Disease Inheritance Odds Now Calculable
Since the discovery of evolution and genetic inheritance it has become a well-established fact that animals are drawn to mate with members of the opposite sex possessing appealing characteristics. Colourful male peacock feathers are perhaps the most widely known example of selection of physical attributes in the animal kingdom for the chance to reproduce. The reason for this is to pass on traits useful to the survival of offspring as well as increasing the chances of the continuation of the animal’s lineage. The inheritance of a particular trait displayed by either parent is by no means ensured. At conception each parent contributes half their DNA (a mix from their parents which is a mix of their parents’ DNA and so forth), however, the information programmed into each inherited gene is not expressed equally in the offspring – a phenomenon caused by the presence of dominant and recessive genes. Therefore, the combination of genes the offspring receives can result in physical characteristics which differ from the trait of the parent. Among a species there are differences in phenotype known as alleles which come from varied genetic sequences called single nucleotide polymorphisms (SNPs). However, what if it were possible to know the odds of a child inheriting a particular trait before conception?
The genetic analysis carried out towards finding a link between traits of interest and SNPs associated with said trait have advanced in the past decade 1. The experimental technique involves the use of microarrays, each containing tens of thousands of microscopic beads, which bind short DNA sequences and are complementary to the gene(s) containing a SNP which confers the trait of interest [lref id=2]. Microarrays allow for whole genome genotyping (WGGT) that focuses on finding a link between a distinct SNP and a specific trait among the genome (all an organism’s genetic material). DNA is fragmented and added to the microarray, where only the fragments which bind strongly to complementary sequences stay while the rest are removed. Upon binding of these DNA sequences, the different binding DNA are labelled by different nucleotides specific to a phenotype, which allows for linking SNPs to phenotypes 2. By comparing the microarray data between a large group of subjects, possessing the trait, and comparing it to a control group (i.e. those without the trait), the data reveals SNPs which are largely common to only those with the trait of interest.
Due to the recent advances of genetic analysis and the ease with which a human genome can be sequenced, the alternate future seen in Gattaca may in fact become a reality. An American company, 23andme, has developed the means to test a person’s DNA and determine the likelihood of their children inheriting specific physical traits (or phenotypes). The 23andme website lists a range of diseases, which can be tested for, which include cancer, degenerative diseases – such as Alzheimer’s & Parkinson’s – heart disease and diabetes. In addition to testing for serious diseases, the company also analyses DNA in order to calculate the odds of passing on the genes for physical traits, such as attached earlobes, dexterity and eye colour; as well as other phenotypes, which are known to be heritable characteristics.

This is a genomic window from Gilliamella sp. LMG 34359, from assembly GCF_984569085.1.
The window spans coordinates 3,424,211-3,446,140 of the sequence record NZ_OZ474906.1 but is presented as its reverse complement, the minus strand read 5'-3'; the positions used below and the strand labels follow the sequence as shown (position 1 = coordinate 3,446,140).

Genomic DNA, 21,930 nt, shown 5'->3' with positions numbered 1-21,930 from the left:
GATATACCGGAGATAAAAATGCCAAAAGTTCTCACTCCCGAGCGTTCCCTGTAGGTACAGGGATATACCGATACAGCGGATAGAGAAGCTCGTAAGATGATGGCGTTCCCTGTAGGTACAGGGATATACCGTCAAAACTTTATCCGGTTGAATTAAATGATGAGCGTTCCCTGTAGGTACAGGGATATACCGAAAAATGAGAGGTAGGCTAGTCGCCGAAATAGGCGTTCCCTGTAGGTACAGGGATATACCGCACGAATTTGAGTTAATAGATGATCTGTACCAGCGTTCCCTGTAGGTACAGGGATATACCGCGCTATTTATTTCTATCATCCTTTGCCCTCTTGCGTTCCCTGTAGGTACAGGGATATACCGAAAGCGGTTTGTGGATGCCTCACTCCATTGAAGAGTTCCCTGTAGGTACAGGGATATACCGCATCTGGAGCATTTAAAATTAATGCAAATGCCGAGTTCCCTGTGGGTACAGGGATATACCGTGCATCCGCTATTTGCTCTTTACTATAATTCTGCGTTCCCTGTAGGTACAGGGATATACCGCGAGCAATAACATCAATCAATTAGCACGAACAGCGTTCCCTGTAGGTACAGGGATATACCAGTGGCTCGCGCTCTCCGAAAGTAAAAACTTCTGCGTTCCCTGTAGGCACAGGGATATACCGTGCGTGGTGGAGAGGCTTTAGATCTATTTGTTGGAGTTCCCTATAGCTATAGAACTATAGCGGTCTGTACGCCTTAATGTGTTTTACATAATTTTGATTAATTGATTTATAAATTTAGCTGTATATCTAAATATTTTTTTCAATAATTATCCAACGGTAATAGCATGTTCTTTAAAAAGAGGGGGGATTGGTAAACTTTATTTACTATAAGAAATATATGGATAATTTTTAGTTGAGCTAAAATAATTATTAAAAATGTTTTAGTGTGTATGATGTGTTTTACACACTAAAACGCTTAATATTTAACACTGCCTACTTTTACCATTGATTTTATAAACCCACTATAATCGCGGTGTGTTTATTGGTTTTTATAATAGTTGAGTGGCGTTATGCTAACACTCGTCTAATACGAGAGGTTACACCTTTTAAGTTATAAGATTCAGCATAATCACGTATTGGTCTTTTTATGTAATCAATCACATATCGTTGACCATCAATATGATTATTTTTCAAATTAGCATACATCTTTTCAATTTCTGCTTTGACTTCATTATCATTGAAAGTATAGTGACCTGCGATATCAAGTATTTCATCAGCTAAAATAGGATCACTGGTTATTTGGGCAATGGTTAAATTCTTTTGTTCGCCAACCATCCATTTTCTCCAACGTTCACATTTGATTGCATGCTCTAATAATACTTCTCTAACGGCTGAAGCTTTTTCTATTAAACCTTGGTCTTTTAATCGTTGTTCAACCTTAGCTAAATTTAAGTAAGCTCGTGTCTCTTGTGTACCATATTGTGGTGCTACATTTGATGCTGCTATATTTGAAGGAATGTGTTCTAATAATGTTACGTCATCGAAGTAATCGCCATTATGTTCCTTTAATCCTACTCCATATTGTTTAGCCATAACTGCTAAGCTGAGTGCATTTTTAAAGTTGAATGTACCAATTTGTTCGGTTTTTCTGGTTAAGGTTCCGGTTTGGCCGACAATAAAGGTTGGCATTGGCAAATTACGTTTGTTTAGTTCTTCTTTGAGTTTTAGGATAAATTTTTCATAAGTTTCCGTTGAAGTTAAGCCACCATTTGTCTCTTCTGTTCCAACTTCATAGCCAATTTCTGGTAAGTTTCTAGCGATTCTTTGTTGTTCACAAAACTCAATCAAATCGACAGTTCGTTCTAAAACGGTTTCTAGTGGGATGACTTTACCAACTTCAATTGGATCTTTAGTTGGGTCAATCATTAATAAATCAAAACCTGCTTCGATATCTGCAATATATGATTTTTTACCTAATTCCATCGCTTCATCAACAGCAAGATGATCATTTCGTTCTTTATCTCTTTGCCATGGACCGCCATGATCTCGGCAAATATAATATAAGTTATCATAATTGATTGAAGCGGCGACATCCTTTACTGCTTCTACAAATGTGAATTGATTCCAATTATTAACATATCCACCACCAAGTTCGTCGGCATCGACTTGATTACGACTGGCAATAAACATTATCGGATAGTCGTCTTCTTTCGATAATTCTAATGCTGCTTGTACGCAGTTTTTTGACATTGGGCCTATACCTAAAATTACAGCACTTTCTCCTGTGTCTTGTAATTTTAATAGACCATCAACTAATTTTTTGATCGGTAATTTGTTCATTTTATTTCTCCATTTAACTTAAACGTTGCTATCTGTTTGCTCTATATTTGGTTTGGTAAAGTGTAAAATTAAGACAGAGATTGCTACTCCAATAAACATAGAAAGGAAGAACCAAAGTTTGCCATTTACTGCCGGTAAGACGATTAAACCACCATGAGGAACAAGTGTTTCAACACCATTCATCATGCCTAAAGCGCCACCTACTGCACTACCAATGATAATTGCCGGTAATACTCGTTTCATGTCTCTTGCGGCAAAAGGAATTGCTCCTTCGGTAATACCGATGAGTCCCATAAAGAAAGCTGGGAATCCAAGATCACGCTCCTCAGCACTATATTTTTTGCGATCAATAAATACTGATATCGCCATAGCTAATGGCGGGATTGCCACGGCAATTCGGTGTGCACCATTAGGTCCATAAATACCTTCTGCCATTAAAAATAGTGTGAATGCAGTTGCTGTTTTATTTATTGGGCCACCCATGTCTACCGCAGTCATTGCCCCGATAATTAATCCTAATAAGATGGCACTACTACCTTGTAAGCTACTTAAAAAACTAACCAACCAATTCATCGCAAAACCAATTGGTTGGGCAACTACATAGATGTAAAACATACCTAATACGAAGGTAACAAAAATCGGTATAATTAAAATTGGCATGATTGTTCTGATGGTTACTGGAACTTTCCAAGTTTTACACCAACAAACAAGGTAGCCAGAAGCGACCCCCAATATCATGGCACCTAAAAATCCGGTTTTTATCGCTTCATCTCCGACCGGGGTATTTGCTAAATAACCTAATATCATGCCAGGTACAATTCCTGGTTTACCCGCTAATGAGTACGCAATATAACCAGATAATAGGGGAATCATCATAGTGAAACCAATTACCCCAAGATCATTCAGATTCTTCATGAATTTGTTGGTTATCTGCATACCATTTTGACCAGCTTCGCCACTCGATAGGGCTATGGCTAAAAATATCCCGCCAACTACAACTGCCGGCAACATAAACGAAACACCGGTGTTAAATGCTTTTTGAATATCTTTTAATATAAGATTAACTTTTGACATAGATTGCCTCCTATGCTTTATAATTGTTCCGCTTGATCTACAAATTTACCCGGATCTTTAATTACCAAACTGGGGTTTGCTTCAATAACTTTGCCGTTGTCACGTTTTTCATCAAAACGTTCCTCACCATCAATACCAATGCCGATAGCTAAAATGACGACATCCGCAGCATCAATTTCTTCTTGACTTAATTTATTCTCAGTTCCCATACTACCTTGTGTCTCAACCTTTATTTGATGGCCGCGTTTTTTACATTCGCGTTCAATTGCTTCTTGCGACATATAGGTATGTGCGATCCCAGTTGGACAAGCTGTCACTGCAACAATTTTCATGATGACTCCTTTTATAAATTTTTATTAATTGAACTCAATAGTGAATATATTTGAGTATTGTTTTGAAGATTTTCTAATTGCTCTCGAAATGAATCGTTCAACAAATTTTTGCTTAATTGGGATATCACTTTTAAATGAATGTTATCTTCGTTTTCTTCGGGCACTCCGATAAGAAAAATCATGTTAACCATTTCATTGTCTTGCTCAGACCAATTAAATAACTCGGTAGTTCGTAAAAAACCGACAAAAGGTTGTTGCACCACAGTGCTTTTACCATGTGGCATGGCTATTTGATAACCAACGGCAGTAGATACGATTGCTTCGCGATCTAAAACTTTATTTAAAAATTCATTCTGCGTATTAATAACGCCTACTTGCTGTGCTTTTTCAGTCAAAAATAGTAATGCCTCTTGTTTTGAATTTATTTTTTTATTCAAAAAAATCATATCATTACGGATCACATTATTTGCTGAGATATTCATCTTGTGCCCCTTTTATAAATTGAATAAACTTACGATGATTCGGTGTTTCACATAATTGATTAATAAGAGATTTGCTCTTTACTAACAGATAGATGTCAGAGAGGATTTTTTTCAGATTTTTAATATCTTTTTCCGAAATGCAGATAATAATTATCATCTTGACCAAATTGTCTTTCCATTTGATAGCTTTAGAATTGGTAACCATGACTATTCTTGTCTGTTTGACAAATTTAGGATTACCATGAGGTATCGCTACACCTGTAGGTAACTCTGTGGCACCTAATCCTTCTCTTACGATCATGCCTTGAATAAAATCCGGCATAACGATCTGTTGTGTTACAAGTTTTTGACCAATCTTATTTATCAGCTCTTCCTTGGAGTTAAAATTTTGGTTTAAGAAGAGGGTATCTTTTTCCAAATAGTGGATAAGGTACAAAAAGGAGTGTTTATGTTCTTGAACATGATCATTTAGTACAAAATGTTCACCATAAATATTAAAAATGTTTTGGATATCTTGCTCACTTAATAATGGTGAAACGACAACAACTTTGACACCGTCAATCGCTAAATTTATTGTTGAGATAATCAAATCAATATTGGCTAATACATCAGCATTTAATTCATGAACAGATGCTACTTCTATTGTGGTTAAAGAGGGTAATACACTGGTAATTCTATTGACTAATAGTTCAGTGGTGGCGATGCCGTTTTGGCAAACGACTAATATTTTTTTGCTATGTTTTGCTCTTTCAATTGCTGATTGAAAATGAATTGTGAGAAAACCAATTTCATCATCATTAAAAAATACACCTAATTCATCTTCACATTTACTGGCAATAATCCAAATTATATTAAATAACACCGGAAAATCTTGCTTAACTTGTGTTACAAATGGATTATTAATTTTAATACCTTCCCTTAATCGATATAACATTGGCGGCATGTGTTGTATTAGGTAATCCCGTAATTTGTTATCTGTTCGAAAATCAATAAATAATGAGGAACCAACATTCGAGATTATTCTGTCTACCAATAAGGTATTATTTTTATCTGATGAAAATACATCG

23andme use a software called the Family Traits Inheritance Calculator, which does what it says on the tin – analysing a person’s DNA for SNPs, known to be associated with specific traits, and whether the allele is dominant or recessive. From there, the likelihood of these genes causing someone’s children to have phenotypes of interest can be determined as the provider of half a child’s DNA. The analysis done in the laboratories of 23andme shows how research into the genetic roots of diseases has advanced with increased understanding of genes and inheritance. This knowledge may improve further still with whole genome genotyping providing a means of more in-depth study of alleles linked to physical traits.
It is not news that there are diseases, which are hereditary, such as Parkinson’s disease and certain cancers, and this list can be added to by identifying SNPs, which contribute to having a disease. A person can then be tested for this mutation and the chances of children getting the disease can be calculated, diseases will occur due to multiple genetic mutations acting synergistically. Possessing a means of testing for SNPs responsible means having the ability to prepare for, and adapt to, diseases. This can be done by dietary control for diabetes and the foresight to test for cancer and so allow treatment and management of the condition before it develops to life-threatening. Listed among the diseases with identified SNPs are cystic fibrosis, sickle cell anaemia and rheumatoid arthritis, but perhaps time will lead to the discovery of more diseases, which originate from genetic mutations, thus improving our understanding of many illnesses and perhaps even helping to develop cures.